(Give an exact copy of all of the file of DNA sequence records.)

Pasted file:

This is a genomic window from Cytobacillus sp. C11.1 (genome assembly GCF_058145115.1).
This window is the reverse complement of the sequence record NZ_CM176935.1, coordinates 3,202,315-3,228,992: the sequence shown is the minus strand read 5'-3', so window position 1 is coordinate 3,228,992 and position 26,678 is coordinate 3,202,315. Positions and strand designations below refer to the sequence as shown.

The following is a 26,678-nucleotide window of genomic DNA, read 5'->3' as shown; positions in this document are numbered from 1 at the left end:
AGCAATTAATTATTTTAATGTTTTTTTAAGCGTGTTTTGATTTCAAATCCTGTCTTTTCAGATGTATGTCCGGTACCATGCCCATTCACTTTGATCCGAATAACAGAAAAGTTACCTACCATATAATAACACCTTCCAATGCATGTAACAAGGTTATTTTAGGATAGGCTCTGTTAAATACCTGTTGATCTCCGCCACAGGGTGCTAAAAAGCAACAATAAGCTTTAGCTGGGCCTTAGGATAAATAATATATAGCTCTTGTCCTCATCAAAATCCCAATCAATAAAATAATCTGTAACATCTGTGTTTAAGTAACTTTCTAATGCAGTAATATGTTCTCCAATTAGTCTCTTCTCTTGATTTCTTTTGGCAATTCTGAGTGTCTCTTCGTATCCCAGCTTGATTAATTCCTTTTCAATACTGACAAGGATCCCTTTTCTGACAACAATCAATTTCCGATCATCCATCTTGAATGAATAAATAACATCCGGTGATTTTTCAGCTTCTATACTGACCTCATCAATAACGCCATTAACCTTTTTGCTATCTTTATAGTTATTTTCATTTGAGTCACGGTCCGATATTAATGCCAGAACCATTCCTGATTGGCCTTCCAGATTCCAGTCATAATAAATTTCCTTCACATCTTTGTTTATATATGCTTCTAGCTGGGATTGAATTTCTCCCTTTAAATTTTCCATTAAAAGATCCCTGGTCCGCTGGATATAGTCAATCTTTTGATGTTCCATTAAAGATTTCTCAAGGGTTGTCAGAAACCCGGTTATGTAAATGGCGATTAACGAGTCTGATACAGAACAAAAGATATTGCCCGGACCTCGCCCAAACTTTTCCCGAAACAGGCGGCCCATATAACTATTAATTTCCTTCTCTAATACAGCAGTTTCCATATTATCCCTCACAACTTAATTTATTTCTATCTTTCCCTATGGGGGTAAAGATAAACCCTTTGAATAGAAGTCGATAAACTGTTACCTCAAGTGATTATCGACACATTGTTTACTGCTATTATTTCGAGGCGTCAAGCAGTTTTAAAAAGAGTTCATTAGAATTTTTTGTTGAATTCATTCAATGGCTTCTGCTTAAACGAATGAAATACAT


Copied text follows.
This is a genomic window from Cytobacillus sp. C11.1 (genome assembly GCF_058145115.1).
This window is the reverse complement of the sequence record NZ_CM176935.1, coordinates 3,202,315-3,228,992: the sequence shown is the minus strand read 5'-3', so window position 1 is coordinate 3,228,992 and position 26,678 is coordinate 3,202,315. Positions and strand designations below refer to the sequence as shown.

The following is a 26,678-nucleotide window of genomic DNA, read 5'->3' as shown; positions in this document are numbered from 1 at the left end:
AGCAATTAATTATTTTAATGTTTTTTTAAGCGTGTTTTGATTTCAAATCCTGTCTTTTCAGATGTATGTCCGGTACCATGCCCATTCACTTTGATCCGAATAACAGAAAAGTTACCTACCATATAATAACACCTTCCAATGCATGTAACAAGGTTATTTTAGGATAGGCTCTGTTAAATACCTGTTGATCTCCGCCACAGGGTGCTAAAAAGCAACAATAAGCTTTAGCTGGGCCTTAGGATAAATAATATATAGCTCTTGTCCTCATCAAAATCCCAATCAATAAAATAATCTGTAACATCTGTGTTTAAGTAACTTTCTAATGCAGTAATATGTTCTCCAATTAGTCTCTTCTCTTGATTTCTTTTGGCAATTCTGAGTGTCTCTTCGTATCCCAGCTTGATTAATTCCTTTTCAATACTGACAAGGATCCCTTTTCTGACAACAATCAATTTCCGATCATCCATCTTGAATGAATAAATAACATCCGGTGATTTTTCAGCTTCTATACTGACCTCATCAATAACGCCATTAACCTTTTTGCTATCTTTATAGTTATTTTCATTTGAGTCACGGTCCGATATTAATGCCAGAACCATTCCTGATTGGCCTTCCAGATTCCAGTCATAATAAATTTCCTTCACATCTTTGTTTATATATGCTTCTAGCTGGGATTGAATTTCTCCCTTTAAATTTTCCATTAAAAGATCCCTGGTCCGCTGGATATAGTCAATCTTTTGATGTTCCATTAAAGATTTCTCAAGGGTTGTCAGAAACCCGGTTATGTAAATGGCGATTAACGAGTCTGATACAGAACAAAAGATATTGCCCGGACCTCGCCCAAACTTTTCCCGAAACAGGCGGCCCATATAACTATTAATTTCCTTCTCTAATACAGCAGTTTCCATATTATCCCTCACAACTTAATTTATTTCTATCTTTCCCTATGGGGGTAAAGATAAACCCTTTGAATAGAAGTCGATAAACTGTTACCTCAAGTGATTATCGACACATTGTTTACTGCTATTATTTCGAGGCGTCAAGCAGTTTTAAAAAGAGTTCATTAGAATTTTTTGTTGAATTCATTCAATGGCTTCTGCTTAAACGAATGAAATACAT